11 June 2024

Jaspal Randhawa, director of product – payroll and data at Ciphr, examines the role of payroll software in supporting new legislation

Before and after new payroll legislation takes effect, there are several steps that must be taken by various stakeholders. This article explores the process from start to finish.


Government consultation

Government consultation is a crucial step in shaping new legislation. Here’s how it typically unfolds:

  • issue identification: the need for change arises due to various factors, such as technological advancements, policy shifts or gaps in existing regulations. For payroll practitioners, this could mean addressing complexities related to reporting, compliance or data collection
  • consultation papers: government departments (such as HM Revenue and Customs in the UK) release consultation papers. These documents outline proposed changes, seek feedback from stakeholders (including payroll practitioners) and invite suggestions
  • stakeholder involvement: payroll practitioners, along with other interested parties, participate in the consultation process. They provide insights, raise concerns and propose solutions. This input helps refine the legislation.


Think tanks and industry bodies

Think tanks and industry bodies play a vital role in shaping policy. Here’s how they contribute:

  • research and analysis: think tanks conduct research, analyse data and propose evidence-based solutions. They explore the impact of potential changes on businesses, employees and the economy
  • policy recommendations: based on their findings, think tanks make policy recommendations. These can influence government decisions and guide the legislative process
  • collaboration with practitioners: think tanks engage with payroll practitioners to understand real-world challenges. They gather insights from practitioners’ experiences and incorporate them into their research.


Software suppliers’ involvement

Software suppliers are essential partners in implementing legislative changes. They contribute in the following ways:

  • awareness and preparation: software suppliers closely monitor consultations and proposed legislation. They anticipate upcoming changes and prepare their systems accordingly
  • software development: once legislation is finalised, software suppliers enhance their payroll software to accommodate the new requirements. This involves coding, testing and ensuring compliance
  • user training and support: software suppliers educate payroll practitioners on using the updated software. They provide training materials, webinars and customer support to facilitate a smooth transition.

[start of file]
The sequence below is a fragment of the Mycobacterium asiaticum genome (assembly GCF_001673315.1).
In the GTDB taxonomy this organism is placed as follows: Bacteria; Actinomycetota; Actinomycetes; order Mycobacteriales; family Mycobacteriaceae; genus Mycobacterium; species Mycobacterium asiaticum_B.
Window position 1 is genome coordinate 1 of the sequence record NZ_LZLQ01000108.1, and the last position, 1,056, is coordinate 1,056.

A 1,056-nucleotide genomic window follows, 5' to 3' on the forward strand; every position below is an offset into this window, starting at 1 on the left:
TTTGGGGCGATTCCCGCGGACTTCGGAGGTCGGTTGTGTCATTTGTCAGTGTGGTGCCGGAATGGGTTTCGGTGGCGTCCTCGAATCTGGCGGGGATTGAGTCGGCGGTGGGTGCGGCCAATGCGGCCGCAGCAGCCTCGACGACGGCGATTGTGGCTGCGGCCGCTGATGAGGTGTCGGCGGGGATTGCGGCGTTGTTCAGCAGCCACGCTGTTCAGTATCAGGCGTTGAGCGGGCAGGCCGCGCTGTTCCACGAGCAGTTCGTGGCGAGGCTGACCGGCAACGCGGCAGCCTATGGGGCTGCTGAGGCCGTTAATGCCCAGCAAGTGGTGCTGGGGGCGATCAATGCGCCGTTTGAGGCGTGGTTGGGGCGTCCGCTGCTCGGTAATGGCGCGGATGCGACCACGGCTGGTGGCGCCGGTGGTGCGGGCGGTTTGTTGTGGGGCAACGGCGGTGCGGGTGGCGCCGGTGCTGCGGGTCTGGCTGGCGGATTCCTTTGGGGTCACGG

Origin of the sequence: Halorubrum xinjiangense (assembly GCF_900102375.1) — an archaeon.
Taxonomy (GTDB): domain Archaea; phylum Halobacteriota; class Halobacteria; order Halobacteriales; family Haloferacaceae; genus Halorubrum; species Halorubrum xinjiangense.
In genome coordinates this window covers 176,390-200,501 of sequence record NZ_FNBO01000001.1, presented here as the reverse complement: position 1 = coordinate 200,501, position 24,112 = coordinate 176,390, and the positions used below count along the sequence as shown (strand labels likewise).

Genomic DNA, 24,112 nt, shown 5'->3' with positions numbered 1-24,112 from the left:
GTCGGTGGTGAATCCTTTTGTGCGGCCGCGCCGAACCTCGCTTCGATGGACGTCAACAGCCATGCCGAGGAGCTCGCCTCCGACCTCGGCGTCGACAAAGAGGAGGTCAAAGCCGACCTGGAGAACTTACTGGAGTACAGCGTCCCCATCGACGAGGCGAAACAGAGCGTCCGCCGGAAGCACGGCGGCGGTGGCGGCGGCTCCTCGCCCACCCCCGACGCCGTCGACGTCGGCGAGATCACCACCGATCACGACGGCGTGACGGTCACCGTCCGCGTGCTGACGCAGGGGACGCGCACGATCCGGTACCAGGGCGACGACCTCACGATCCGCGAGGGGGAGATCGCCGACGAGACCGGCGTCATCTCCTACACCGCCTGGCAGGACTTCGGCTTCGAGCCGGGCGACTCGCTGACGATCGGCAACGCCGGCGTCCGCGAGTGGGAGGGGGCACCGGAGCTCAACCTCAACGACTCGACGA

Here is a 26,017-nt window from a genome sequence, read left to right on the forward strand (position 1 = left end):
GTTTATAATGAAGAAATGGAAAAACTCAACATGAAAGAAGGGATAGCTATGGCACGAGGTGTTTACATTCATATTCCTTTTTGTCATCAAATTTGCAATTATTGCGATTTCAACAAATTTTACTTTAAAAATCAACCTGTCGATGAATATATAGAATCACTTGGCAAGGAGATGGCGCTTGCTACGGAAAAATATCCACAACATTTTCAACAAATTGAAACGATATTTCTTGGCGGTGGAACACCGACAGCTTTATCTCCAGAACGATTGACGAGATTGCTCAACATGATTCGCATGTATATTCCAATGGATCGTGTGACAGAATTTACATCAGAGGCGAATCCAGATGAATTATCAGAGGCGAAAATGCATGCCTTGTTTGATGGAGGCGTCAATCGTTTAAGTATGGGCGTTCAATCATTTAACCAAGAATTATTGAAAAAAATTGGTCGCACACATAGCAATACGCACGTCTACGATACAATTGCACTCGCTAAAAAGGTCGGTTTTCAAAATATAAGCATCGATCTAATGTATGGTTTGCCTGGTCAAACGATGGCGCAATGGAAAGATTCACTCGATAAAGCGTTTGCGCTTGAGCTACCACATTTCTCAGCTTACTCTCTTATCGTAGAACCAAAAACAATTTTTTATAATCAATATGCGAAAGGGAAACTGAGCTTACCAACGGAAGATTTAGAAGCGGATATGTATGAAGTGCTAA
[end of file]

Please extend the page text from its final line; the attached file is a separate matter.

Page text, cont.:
Delivery of enhanced software

The final stage involves deploying the updated software as follows:

  • timelines: software updates align with legislative effective dates. For example, if new reporting obligations are set to begin in April 2025, software suppliers release the enhanced version well in advance
  • testing and validation: payroll practitioners will test the software to ensure accurate reporting, seamless integration and compliance. Any issues are addressed promptly
  • implementation: payroll teams transition to the new software. They adjust processes, input data and generate reports as per the updated requirements
  • ongoing support: software suppliers continue to provide support, address queries and release patches if needed.

Payroll practitioners should also take several proactive steps to prepare for legislative changes to their payroll software:


Stay informed

Regularly monitor government announcements, official websites and industry news for updates on payroll legislation. Being aware of upcoming changes is crucial.


Understand the changes

Study the details of legislative amendments. Know how they impact tax thresholds, allowances, minimum wage rates and other relevant aspects.


Update payroll software

Ensure your payroll software is up to date. If you’re using older systems, consider upgrading to modern software that automatically incorporates legislative changes.


Set alerts

Use alerts or reminders for common commencement dates. Most changes normally take effect in April but can vary, for example, a cut to National Insurance contributions (NICs) was announced in last year’s autumn statement from 12% to 10% starting from January 2024. So, who knows what will happen and when, should we have a change in government at the next general election!


Training and communication

Train your payroll team on the upcoming changes. Effective communication ensures everyone is aware of their responsibilities and can adapt to new requirements.


Collaborate with software providers

Engage regularly with your payroll software provider. Understand its update schedule and how it handles legislative changes. Seek guidance on how to implement updates smoothly.


The journey from government consultation to enhanced payroll software involves collaboration, adaptation and timely implementation. Payroll practitioners, think tanks and software suppliers collectively contribute to a smoother transition, ensuring compliance with new legislation. 


This article featured in the July - August 2024 issue of Professional.